Compound Bow with Sights and No Release: Austin Wheadon 88.04, Khiarra Evans 86.02. Compound Bow without Sights: Jaelynn Assman 91.02, Peydin Pederson 86.01, Jadelynn McCall 79.00, Joey Anderson 77.03, Devon Senter 77.00, Klayton Heath 74.00. Compound Open Class: Wade McClanahan 150.30, George Clark 150.22, Parker Baker 135.09. Recurve with Sights: Ellenor Harris 87.02.

Recurve Without Sights: Noah Manke 83.02.

Guns: Possible score 300. Prescision 22 Rifle : Parker Baker 240.00, Jared Amidon 232.00, Spencer Calhoon 195.00. Air Rifle: Parker Baker 211.07, Ryan Sell 203.01, Miranda Fisher 191.00, Jack Anderson 182.02, Selah Harris 168.00, Aiden Schroeder 133.00. Air Pistol: Derek Fenenga 146.01, Parker Baker 146.00, Alina Weiler 142.00, Ainsley Henderson 131.00, Ellison Kaiser 114.00, Rylee Schroeder 113.00 Selah Harris 111.00, Rusty Schroeder 100.00.

BB gun: Zoe Harris 355.07, Miranda Fisher 342.07, Cadence Senter 332.03, Hunter Shippy 325.02, Payton Sargent 324.04, Rylee Schroeder 321.04, SierraAnn McCall 319.03, Rowdy Moore 317.02, Landon Calhoon 316.02, Nathan Taylor 304.03, Mason Beehler 304.02, Roper Moore 295.04, Deborah Harris 295.02, Brody Calhoon 288.01, Noah Manke 287.02, Rusty Schroeder 276.01, Brianna Gilchrist 274.01, Carter Craven 272.00, Joey Anderson 264.01, Jadyn Ishmael 259.02, Evan Littau 256.04, Gracie Rohde 256.02, Jude Gregg 250.00 . CMP 22 Rifle: George Clark 285.05, Parker Baker 281.08, Spencer Calhoon 277.08, Katie Welker 254.05, Megan Brozik 248.01, Ellenor 235.00.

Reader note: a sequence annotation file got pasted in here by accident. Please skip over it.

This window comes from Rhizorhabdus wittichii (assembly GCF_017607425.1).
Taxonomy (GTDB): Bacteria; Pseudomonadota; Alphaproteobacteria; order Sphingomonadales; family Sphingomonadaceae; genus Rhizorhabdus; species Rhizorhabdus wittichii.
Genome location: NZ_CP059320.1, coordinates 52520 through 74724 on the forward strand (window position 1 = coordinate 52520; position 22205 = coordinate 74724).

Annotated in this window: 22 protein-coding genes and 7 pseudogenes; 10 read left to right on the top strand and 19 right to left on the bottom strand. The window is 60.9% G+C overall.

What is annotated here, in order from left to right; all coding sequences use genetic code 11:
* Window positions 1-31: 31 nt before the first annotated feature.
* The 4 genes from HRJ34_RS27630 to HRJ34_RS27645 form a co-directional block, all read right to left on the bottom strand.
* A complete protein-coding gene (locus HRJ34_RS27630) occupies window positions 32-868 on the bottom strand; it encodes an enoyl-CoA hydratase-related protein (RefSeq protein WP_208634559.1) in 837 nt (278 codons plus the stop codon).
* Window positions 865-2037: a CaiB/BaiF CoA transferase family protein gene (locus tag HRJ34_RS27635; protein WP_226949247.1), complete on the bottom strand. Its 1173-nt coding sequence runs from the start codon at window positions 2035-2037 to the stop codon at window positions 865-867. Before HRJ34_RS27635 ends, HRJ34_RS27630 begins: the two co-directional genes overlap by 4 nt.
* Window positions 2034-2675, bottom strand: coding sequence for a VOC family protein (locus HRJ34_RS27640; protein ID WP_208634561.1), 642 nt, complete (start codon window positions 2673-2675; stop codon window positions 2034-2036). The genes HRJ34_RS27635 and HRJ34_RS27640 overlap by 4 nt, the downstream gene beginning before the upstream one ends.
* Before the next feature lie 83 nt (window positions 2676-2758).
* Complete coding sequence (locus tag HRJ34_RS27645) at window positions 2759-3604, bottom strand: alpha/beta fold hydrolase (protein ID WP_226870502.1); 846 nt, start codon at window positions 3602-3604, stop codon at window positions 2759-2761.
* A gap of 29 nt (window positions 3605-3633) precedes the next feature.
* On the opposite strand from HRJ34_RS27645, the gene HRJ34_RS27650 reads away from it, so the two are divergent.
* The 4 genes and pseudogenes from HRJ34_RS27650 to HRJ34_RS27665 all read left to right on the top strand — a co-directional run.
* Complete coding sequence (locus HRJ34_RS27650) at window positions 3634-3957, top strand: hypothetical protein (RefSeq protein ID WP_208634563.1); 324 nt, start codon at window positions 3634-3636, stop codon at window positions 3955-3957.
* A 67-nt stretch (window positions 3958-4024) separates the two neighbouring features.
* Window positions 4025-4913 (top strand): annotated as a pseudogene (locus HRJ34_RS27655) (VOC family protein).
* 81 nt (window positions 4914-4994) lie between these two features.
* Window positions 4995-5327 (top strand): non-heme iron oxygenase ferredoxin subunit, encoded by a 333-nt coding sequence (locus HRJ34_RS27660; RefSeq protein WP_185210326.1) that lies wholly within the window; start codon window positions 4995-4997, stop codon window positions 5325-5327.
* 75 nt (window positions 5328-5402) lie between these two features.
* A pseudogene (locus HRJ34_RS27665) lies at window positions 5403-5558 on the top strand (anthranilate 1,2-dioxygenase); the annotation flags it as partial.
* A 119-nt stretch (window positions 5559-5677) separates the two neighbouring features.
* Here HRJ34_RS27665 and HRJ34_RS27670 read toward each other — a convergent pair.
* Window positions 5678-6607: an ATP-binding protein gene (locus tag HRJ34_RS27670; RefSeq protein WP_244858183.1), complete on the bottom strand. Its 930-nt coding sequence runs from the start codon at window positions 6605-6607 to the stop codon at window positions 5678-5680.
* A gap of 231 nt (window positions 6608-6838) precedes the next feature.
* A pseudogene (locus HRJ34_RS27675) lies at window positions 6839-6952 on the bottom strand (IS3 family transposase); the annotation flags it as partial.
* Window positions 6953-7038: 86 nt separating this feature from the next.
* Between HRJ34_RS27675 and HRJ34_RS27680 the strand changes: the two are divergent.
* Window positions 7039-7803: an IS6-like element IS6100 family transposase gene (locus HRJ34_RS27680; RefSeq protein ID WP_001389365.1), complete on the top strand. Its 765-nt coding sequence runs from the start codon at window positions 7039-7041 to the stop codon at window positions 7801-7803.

Colome CTE classes

The Family and Consumer Science department at the Colome Consolidated School offers the following CTE courses: JH FACS, FACS I, sewing, parenting, personal finances, and career exploration.

Most of these classes are taught using project based learning. In the sewing class, the students each completed a full sized block quilt as their main project. The students select appropriate fabric that coincides with their budget.

Many topics are covered in the career exploration class. The highlight of the semester was for each student to research careers of interest and then find relevant details such as: responsibilities, South Dakota schools they could attend to get a degree in their career, what degree they could earn, years to attend the school, cost of the school including room and board, possible salaries in South Dakota, risks of the job, and other interesting facts that are unique to that career. They also needed to find the outlook for that career as to whether it was a growing profession or not. Along with that, they also research careers related to their field. They brainstormed what classes they should take in high school to help them in college. They also presented a career of their choice to the class as a PowerPoint. Students then find a person to job shadow from the surrounding area to job shadow for the day. During the job shadow day, they interview the person about their career. The students picked various careers including a welder, veterinarians, an agronomist, mechanics, a carpenter, an accountant, a physical therapist, a truck driver, cosmetologists, teachers, a screen printer, a farrier, and a counselor. Following the job shadow day, the students completed both oral and written reports to the rest of the class to share their experience and knowledge gained.

College Graduates from the Area


Lindsay Faubion of Winner graduated from Western Dakota Tech on May 12.  She graduated in the dental assisting program and graduated Magna Cum Laude.

Jordyn Heinle of Hamill was among the nearly 3,200 graduates who received degrees from the University of Nebraska—Lincoln during commencement May 4 and May 5. Heinle earned a bachelor of arts in hospitality, restaurant and tourism management with high distinction from the College of Education and Human Sciences.